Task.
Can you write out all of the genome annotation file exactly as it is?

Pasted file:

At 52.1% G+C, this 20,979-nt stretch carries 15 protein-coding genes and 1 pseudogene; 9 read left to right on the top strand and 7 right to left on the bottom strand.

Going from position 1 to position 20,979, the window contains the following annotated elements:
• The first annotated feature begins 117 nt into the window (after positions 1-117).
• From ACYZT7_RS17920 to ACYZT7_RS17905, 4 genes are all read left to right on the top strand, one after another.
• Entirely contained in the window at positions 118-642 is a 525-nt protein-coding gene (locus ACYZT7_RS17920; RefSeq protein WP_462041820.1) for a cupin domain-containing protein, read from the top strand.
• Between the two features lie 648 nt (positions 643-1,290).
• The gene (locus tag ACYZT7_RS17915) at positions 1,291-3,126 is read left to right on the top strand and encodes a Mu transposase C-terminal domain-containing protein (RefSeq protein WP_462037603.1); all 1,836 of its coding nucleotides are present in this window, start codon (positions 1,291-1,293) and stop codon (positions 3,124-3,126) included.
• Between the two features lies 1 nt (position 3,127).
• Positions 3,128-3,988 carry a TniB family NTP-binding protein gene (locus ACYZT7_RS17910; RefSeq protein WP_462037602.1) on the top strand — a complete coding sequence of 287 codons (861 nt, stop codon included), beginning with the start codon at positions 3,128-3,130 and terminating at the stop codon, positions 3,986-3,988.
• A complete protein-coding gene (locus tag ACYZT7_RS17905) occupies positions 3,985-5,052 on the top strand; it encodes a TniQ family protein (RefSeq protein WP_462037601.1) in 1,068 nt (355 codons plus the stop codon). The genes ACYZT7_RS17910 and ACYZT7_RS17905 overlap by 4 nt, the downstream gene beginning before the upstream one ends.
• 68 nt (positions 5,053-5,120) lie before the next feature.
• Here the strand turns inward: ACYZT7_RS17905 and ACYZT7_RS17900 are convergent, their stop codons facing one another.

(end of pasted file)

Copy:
At 52.1% G+C, this 20,979-nt stretch carries 15 protein-coding genes and 1 pseudogene; 9 read left to right on the top strand and 7 right to left on the bottom strand.

Going from position 1 to position 20,979, the window contains the following annotated elements:
• The first annotated feature begins 117 nt into the window (after positions 1-117).
• From ACYZT7_RS17920 to ACYZT7_RS17905, 4 genes are all read left to right on the top strand, one after another.
• Entirely contained in the window at positions 118-642 is a 525-nt protein-coding gene (locus ACYZT7_RS17920; RefSeq protein WP_462041820.1) for a cupin domain-containing protein, read from the top strand.
• Between the two features lie 648 nt (positions 643-1,290).
• The gene (locus tag ACYZT7_RS17915) at positions 1,291-3,126 is read left to right on the top strand and encodes a Mu transposase C-terminal domain-containing protein (RefSeq protein WP_462037603.1); all 1,836 of its coding nucleotides are present in this window, start codon (positions 1,291-1,293) and stop codon (positions 3,124-3,126) included.
• Between the two features lies 1 nt (position 3,127).
• Positions 3,128-3,988 carry a TniB family NTP-binding protein gene (locus ACYZT7_RS17910; RefSeq protein WP_462037602.1) on the top strand — a complete coding sequence of 287 codons (861 nt, stop codon included), beginning with the start codon at positions 3,128-3,130 and terminating at the stop codon, positions 3,986-3,988.
• A complete protein-coding gene (locus tag ACYZT7_RS17905) occupies positions 3,985-5,052 on the top strand; it encodes a TniQ family protein (RefSeq protein WP_462037601.1) in 1,068 nt (355 codons plus the stop codon). The genes ACYZT7_RS17910 and ACYZT7_RS17905 overlap by 4 nt, the downstream gene beginning before the upstream one ends.
• 68 nt (positions 5,053-5,120) lie before the next feature.
• Here the strand turns inward: ACYZT7_RS17905 and ACYZT7_RS17900 are convergent, their stop codons facing one another.